"Comparison is the thief of joy. But the real robber is envy, the one who steals both joy and gratitude." Theodore Roosevelt
We've all heard the saying, "Comparison is the thief of joy." It's like the unofficial slogan of the anti-comparison club. I wrote a whole blog on comparison, remember it? I actually used the same quote as the one above, but missed the whole second sentence. This week I heard the second part of Teddy Roosevelts quote above and really brought some clarity to me. I hope it has the same impact on you! It's not actually the act of comparing that's stealing our joy; it's the sneaky culprit called envy.
You totally know what I'm talking about: You start wondering how your co-worker goes on all those nice vacations. You compare your sales numbers to others on your team, how are they doing so well compared to you? Or maybe you're in the gym, sweating it out, and you can't help but glance at the person next to you, mentally measuring your lifting skills against theirs. How fast did he run that 5K?
Comparison is as natural as scrolling through cat videos on TikTok. Wait… You do this too right? You like cat videos? See… Comparison is everywhere. We do it without even thinking—cars, houses, kids, you name it. It's like a constant mental scoreboard we're keeping, whether we realize it or not.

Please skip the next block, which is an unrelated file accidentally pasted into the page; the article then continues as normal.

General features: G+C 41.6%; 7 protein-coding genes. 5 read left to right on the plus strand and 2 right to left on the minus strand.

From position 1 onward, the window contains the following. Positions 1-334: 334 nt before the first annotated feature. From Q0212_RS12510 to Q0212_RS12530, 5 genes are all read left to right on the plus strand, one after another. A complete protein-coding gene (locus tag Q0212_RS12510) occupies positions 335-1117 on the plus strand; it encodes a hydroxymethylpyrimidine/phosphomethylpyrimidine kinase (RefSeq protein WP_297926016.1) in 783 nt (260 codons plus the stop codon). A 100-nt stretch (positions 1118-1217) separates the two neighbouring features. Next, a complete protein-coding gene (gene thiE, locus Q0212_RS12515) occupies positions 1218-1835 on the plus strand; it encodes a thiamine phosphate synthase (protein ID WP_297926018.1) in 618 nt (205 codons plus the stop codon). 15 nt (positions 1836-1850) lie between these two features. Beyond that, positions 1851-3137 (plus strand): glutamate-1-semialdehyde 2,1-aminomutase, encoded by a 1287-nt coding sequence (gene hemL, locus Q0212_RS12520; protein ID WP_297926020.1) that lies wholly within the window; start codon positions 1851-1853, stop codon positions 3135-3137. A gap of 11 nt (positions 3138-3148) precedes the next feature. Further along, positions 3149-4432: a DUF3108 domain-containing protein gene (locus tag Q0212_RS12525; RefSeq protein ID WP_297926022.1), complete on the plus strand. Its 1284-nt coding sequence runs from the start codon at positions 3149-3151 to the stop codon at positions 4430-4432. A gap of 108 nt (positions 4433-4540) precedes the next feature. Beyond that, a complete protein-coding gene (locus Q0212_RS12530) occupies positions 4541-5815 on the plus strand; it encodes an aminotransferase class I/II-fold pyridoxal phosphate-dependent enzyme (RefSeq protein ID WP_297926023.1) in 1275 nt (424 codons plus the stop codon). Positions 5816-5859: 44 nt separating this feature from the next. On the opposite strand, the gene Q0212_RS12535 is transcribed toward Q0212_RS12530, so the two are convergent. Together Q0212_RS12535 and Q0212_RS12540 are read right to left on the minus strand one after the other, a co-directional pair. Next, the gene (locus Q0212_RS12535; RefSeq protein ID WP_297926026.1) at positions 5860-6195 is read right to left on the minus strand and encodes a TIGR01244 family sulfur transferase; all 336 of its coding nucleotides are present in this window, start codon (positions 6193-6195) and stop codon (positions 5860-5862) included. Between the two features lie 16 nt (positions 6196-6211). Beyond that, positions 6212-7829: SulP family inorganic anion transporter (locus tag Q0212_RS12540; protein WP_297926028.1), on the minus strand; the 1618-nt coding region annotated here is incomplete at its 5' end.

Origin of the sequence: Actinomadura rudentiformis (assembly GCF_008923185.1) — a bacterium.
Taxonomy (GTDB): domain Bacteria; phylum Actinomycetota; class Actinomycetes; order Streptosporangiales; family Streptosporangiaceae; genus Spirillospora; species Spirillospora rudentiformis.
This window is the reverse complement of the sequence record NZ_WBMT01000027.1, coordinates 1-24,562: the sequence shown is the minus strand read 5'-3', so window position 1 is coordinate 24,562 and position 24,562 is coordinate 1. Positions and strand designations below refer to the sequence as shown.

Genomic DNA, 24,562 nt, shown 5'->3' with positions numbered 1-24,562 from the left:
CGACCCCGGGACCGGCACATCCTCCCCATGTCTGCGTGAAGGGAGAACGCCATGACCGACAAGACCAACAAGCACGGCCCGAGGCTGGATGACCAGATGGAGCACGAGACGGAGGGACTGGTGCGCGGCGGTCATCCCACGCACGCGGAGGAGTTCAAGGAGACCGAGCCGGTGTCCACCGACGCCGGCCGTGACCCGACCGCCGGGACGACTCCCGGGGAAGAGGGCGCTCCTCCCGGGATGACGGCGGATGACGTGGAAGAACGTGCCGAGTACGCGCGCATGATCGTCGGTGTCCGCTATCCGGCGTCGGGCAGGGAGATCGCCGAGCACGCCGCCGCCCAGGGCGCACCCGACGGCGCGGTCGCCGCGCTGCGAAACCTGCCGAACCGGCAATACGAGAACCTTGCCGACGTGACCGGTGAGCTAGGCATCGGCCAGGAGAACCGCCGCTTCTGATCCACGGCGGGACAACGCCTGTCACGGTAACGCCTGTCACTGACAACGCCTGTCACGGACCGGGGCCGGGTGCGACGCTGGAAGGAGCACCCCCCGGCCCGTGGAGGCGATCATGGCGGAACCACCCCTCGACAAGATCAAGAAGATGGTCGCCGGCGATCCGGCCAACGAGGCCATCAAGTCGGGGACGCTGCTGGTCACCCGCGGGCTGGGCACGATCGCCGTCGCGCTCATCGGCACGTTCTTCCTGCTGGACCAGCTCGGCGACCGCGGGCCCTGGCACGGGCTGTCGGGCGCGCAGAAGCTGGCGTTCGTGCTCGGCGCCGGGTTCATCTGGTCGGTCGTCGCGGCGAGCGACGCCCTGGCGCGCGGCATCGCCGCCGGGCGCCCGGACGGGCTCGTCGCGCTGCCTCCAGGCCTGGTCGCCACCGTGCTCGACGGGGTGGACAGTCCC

But here's the kicker: envy swoops in like a joy-stealing ninja. It creeps up when you least expect it, turning your innocent comparisons into a full-blown jealousy fest. You start resenting others for their successes, feeling that burning twinge of anger you'd rather not admit out loud.
It time we shift gears. Instead of letting envy run wild, how about we try something different? How about we turn that jealousy into something positive?
As I wrote in the original post months ago, let’s use comparison as a tool for growth. Instead of resenting someone's success, ask yourself, "What can I learn from them?" Turn that envy into admiration and motivation. Let it fuel your journey, not derail it.
Take a step back when you feel jealous and look inside. Many times you are going to see it’s just your ego talking. The ego has this way of convincing you that you want things you really don’t even want. You really don’t always have to be the best, the strongest, or the smartest. It’s not always easy to admit that, but start reminding yourself. Also remember that you are on your own journey so try not to get too caught up in negative emotions.
Next time you catch yourself comparing, pause. Take a deep breath and ask, "Am I comparing myself or am I envying someone else?" Use this as a springboard for improvement, not a pit of envy. Because, my friend, comparison isn't the enemy—it's the mindset we bring to it that makes all the difference.
We all need something to look forward to in our life. Because isn't that what happiness comes from: faith hope and joy? Progress is power and using others progress to do good things should be our motivation. Let's make comparison our ally in the quest for personal growth and joy. Envy, you're officially on notice!